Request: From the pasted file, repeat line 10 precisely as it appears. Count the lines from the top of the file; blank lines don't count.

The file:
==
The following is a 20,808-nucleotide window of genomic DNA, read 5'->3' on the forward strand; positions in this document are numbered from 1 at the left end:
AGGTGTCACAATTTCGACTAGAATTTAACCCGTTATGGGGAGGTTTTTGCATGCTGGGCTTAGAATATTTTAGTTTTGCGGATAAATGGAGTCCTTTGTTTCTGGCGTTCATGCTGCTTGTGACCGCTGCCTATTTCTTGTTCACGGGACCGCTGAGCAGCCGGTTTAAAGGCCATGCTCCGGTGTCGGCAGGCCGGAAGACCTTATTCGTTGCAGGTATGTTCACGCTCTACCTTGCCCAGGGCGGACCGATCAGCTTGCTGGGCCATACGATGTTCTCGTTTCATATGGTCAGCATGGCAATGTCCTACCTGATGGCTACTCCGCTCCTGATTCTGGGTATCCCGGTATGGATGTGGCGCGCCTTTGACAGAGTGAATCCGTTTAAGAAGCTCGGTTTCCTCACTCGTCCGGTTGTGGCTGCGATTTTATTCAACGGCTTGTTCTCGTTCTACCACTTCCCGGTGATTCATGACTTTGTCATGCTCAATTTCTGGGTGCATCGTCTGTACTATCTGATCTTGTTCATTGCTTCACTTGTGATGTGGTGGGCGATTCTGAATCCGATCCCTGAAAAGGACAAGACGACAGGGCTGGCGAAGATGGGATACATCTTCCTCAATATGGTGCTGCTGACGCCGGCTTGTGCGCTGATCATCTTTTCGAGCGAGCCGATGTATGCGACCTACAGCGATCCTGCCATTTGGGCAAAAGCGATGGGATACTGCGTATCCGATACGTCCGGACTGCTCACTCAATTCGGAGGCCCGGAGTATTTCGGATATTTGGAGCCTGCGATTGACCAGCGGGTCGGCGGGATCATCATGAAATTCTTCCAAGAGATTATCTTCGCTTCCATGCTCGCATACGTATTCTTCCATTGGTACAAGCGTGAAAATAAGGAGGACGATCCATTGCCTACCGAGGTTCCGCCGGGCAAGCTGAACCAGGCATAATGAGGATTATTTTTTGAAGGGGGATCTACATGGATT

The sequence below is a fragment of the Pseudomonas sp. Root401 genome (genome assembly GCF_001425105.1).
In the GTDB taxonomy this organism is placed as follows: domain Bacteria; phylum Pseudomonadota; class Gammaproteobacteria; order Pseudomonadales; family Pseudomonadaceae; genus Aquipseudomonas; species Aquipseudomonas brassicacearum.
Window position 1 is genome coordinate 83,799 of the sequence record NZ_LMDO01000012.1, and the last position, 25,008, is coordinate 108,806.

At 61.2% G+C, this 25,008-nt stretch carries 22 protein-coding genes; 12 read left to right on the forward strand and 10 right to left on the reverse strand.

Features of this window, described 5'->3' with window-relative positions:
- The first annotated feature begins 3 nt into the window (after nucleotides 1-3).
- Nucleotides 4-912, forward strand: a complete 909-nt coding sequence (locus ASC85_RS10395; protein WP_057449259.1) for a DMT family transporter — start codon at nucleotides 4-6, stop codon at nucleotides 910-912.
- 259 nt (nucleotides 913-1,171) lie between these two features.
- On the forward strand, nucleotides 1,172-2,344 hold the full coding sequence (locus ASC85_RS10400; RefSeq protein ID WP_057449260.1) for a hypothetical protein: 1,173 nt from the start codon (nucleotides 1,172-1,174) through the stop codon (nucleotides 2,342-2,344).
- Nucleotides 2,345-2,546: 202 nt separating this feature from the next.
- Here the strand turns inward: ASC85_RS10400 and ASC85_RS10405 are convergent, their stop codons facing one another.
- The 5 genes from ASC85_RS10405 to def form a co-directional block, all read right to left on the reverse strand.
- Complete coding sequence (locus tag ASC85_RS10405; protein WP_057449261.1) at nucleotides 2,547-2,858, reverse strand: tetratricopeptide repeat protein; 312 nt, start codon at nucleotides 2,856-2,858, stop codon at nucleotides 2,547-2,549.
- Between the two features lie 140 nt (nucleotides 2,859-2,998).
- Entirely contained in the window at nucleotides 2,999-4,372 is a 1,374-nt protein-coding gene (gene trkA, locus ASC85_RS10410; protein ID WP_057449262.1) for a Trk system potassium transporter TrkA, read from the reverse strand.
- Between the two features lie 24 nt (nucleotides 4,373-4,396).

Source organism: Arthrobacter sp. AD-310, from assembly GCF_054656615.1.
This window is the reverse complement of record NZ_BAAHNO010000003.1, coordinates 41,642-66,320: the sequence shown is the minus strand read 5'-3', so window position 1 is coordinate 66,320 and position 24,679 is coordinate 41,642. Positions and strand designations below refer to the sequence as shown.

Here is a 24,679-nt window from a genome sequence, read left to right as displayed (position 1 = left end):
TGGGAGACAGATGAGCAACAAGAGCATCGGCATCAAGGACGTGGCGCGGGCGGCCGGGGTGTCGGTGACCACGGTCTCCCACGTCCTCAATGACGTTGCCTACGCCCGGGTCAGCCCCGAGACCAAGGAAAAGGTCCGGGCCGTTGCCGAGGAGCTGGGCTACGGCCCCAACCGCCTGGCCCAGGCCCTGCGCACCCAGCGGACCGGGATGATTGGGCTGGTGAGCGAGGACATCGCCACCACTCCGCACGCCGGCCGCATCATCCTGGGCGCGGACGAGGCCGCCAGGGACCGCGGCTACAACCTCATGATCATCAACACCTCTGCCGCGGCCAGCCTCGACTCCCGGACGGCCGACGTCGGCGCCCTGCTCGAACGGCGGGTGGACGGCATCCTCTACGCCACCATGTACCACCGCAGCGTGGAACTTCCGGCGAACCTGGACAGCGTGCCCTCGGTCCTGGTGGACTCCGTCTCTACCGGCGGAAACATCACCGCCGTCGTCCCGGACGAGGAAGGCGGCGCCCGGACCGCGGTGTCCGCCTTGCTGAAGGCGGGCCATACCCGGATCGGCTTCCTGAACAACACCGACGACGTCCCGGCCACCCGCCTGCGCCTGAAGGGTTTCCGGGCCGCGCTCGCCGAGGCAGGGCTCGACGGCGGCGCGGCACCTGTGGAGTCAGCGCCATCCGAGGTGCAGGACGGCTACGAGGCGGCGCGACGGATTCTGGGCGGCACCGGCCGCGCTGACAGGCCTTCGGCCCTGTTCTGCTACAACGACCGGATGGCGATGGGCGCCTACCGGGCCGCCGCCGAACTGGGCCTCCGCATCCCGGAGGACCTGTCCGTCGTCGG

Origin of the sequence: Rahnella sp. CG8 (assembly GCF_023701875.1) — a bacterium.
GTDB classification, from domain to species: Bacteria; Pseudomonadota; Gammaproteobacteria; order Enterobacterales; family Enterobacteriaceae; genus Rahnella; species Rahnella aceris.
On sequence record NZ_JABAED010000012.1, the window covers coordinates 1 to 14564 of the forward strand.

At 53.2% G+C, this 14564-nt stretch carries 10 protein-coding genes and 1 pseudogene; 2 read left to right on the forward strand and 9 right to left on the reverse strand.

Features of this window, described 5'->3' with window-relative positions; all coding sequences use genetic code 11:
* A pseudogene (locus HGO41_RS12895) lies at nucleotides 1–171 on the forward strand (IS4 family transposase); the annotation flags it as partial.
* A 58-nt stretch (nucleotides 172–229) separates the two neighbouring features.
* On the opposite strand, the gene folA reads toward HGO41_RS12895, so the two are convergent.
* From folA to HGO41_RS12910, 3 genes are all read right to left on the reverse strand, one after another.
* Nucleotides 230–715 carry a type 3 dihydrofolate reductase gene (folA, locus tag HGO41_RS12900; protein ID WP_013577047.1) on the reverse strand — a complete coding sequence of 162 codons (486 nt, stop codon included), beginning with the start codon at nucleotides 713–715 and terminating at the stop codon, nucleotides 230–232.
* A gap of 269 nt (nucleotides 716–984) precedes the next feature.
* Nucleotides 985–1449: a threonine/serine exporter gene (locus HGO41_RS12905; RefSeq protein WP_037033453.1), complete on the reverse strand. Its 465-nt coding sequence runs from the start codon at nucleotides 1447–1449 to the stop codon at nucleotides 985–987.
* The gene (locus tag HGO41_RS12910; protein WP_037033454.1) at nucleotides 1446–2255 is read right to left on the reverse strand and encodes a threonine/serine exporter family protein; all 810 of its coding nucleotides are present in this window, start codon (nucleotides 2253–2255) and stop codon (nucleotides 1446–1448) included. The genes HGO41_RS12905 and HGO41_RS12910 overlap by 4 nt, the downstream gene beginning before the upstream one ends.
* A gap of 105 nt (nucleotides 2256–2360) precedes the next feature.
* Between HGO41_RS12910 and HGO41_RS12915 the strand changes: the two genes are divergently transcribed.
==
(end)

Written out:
- 259 nt (nucleotides 913-1,171) lie between these two features.